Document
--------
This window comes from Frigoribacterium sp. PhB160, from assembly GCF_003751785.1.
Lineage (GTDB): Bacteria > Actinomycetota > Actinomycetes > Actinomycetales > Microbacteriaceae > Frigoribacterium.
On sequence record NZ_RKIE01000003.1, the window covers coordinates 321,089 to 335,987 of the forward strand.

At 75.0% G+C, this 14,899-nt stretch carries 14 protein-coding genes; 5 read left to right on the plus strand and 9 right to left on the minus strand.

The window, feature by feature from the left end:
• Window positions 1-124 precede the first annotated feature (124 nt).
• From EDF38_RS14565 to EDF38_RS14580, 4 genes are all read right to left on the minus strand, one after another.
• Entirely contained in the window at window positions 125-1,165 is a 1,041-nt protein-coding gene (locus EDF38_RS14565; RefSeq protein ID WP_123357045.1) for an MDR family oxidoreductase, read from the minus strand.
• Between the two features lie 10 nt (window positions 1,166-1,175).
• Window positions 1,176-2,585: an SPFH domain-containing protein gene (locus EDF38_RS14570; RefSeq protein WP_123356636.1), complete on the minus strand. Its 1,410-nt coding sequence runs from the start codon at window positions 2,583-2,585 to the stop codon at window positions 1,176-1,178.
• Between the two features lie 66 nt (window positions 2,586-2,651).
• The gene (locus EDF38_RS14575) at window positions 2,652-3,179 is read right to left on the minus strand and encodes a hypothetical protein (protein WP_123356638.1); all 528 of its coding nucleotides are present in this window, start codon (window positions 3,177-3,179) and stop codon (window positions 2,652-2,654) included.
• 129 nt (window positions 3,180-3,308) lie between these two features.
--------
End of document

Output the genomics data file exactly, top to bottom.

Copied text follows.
This window comes from Frigoribacterium sp. PhB160, from assembly GCF_003751785.1.
Lineage (GTDB): Bacteria > Actinomycetota > Actinomycetes > Actinomycetales > Microbacteriaceae > Frigoribacterium.
On sequence record NZ_RKIE01000003.1, the window covers coordinates 321,089 to 335,987 of the forward strand.

At 75.0% G+C, this 14,899-nt stretch carries 14 protein-coding genes; 5 read left to right on the plus strand and 9 right to left on the minus strand.

The window, feature by feature from the left end:
• Window positions 1-124 precede the first annotated feature (124 nt).
• From EDF38_RS14565 to EDF38_RS14580, 4 genes are all read right to left on the minus strand, one after another.
• Entirely contained in the window at window positions 125-1,165 is a 1,041-nt protein-coding gene (locus EDF38_RS14565; RefSeq protein ID WP_123357045.1) for an MDR family oxidoreductase, read from the minus strand.
• Between the two features lie 10 nt (window positions 1,166-1,175).
• Window positions 1,176-2,585: an SPFH domain-containing protein gene (locus EDF38_RS14570; RefSeq protein WP_123356636.1), complete on the minus strand. Its 1,410-nt coding sequence runs from the start codon at window positions 2,583-2,585 to the stop codon at window positions 1,176-1,178.
• Between the two features lie 66 nt (window positions 2,586-2,651).
• The gene (locus EDF38_RS14575) at window positions 2,652-3,179 is read right to left on the minus strand and encodes a hypothetical protein (protein WP_123356638.1); all 528 of its coding nucleotides are present in this window, start codon (window positions 3,177-3,179) and stop codon (window positions 2,652-2,654) included.
• 129 nt (window positions 3,180-3,308) lie between these two features.